If your bathing suit and Rick Steves travel guide aren’t already packed, then April is the perfect time to start scheming up your perfect summer vacation. While consumers everywhere are scouring travel sites and wanderlusting over The New York Times “36 Hours” series, many businesses within the hospitality and tourism industries are gearing up for their busiest season of the year.
With so many hotels, restaurants, and destinations vying for the attention of 2017 summer travelers, it’s time to really turn up the heat when it comes to your spring marketing campaigns. With something as personal as travel, the key to a successful strategy is showing prospective clients how people like them have had the time of their lives toasting champagne flutes at your restaurant, learning to surf with your company, or enjoying room service at your hotel. You need user-generated content, and the good news is, you can get it quickly.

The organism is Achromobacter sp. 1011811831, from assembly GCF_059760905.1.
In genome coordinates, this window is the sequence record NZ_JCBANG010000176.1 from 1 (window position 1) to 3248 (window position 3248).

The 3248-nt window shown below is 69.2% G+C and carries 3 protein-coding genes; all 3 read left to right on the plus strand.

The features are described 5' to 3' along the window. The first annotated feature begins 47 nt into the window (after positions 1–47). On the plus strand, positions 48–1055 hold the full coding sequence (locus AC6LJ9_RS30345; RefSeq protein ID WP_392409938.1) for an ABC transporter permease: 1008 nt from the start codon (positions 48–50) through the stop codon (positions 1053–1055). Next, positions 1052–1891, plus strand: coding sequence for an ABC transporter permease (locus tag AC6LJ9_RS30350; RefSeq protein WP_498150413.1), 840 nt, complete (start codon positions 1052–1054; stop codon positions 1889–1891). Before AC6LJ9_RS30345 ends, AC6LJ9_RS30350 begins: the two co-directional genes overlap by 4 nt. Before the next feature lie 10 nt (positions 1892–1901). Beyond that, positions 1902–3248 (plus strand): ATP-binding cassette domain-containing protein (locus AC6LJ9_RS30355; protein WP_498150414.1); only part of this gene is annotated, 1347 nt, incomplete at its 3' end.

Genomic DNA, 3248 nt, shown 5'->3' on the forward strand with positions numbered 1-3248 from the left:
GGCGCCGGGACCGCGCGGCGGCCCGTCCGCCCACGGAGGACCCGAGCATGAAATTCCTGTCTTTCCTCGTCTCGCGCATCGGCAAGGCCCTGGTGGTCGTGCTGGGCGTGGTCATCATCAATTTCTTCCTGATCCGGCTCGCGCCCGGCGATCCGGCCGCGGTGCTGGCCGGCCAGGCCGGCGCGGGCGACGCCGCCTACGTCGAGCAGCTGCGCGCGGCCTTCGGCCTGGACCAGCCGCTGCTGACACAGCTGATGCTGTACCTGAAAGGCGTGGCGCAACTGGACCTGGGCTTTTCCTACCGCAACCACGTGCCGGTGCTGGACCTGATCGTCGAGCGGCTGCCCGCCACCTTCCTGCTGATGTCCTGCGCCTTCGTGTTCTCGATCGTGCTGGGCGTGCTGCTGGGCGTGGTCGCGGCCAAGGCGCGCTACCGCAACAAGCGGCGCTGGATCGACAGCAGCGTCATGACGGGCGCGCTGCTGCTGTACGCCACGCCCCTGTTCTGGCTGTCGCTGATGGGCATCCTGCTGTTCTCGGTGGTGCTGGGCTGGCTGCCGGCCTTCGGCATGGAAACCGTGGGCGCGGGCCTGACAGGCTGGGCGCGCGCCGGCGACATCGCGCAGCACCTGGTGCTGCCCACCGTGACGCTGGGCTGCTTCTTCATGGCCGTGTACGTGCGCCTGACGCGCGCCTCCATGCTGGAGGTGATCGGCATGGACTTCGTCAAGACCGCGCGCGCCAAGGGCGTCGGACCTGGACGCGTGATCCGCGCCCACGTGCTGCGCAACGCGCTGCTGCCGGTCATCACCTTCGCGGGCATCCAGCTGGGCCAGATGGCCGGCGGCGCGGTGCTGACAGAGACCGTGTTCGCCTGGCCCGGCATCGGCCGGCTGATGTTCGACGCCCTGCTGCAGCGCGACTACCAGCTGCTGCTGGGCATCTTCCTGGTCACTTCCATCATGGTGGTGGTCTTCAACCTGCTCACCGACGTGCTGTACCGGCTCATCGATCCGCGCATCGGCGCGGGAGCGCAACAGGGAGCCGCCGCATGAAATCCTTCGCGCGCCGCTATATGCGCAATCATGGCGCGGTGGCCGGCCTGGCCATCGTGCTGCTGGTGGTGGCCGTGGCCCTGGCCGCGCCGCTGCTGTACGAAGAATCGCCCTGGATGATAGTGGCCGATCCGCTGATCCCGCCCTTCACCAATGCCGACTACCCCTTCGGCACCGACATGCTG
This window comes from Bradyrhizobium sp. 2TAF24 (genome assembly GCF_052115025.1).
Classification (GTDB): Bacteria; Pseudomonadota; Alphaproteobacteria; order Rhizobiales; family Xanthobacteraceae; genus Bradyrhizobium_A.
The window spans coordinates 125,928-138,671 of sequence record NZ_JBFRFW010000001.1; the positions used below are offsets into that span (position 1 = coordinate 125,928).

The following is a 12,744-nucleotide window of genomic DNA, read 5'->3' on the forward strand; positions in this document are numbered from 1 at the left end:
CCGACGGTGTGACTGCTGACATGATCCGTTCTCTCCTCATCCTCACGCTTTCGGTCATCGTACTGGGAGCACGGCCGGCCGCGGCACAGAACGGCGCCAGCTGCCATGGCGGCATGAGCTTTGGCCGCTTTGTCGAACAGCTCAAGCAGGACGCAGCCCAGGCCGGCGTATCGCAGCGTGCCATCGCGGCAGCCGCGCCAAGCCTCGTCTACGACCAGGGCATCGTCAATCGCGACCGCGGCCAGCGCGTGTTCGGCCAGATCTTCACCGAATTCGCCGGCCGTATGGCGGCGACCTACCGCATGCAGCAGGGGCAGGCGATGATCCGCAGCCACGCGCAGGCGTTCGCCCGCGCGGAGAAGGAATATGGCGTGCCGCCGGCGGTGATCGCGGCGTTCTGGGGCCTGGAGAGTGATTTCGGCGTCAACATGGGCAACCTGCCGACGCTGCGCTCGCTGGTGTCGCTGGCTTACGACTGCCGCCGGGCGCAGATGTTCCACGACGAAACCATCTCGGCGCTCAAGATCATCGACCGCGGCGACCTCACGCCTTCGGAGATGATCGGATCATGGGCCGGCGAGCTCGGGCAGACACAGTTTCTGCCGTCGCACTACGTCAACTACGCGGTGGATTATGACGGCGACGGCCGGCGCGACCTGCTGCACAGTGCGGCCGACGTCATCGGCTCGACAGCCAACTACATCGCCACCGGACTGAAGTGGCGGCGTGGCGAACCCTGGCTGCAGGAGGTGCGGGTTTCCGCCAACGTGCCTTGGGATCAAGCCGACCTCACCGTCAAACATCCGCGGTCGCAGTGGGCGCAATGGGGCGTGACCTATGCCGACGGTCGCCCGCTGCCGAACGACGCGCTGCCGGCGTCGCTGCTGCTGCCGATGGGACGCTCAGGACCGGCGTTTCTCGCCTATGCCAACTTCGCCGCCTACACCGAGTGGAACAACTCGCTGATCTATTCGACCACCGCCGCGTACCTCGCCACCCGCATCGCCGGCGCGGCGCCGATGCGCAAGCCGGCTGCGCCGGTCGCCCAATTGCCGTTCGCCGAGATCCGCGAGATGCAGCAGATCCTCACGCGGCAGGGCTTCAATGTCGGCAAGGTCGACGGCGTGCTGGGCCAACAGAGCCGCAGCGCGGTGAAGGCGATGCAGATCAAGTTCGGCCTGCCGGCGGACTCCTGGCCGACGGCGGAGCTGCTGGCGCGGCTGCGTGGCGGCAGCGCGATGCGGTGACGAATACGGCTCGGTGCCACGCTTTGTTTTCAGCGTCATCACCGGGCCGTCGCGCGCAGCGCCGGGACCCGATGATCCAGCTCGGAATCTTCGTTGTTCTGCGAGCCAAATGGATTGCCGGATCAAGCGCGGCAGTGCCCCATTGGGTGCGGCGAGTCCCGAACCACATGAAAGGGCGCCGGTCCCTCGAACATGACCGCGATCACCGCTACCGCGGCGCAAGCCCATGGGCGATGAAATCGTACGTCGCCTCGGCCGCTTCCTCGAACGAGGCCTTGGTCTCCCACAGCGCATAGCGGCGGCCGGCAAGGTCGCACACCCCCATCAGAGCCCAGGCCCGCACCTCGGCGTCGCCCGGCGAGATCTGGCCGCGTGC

Here are a few ideas for how brands within the hospitality and tourism industries can leverage this strategy just before their peak season.
Inspire Prospective Customers With Current Customers’ Experience
If there’s one Instagram account to follow when you have a serious hankering to jetset, it’s Airbnb’s. In the past decade since its inception, the home sharing company has become a household name known for quirky, unique spaces and a community dedicated to wanderlust. Of the brand’s Instagram posts, 77 percent of content is user-generated and 80 percent of their Instagram engagement is driven by user-generated content.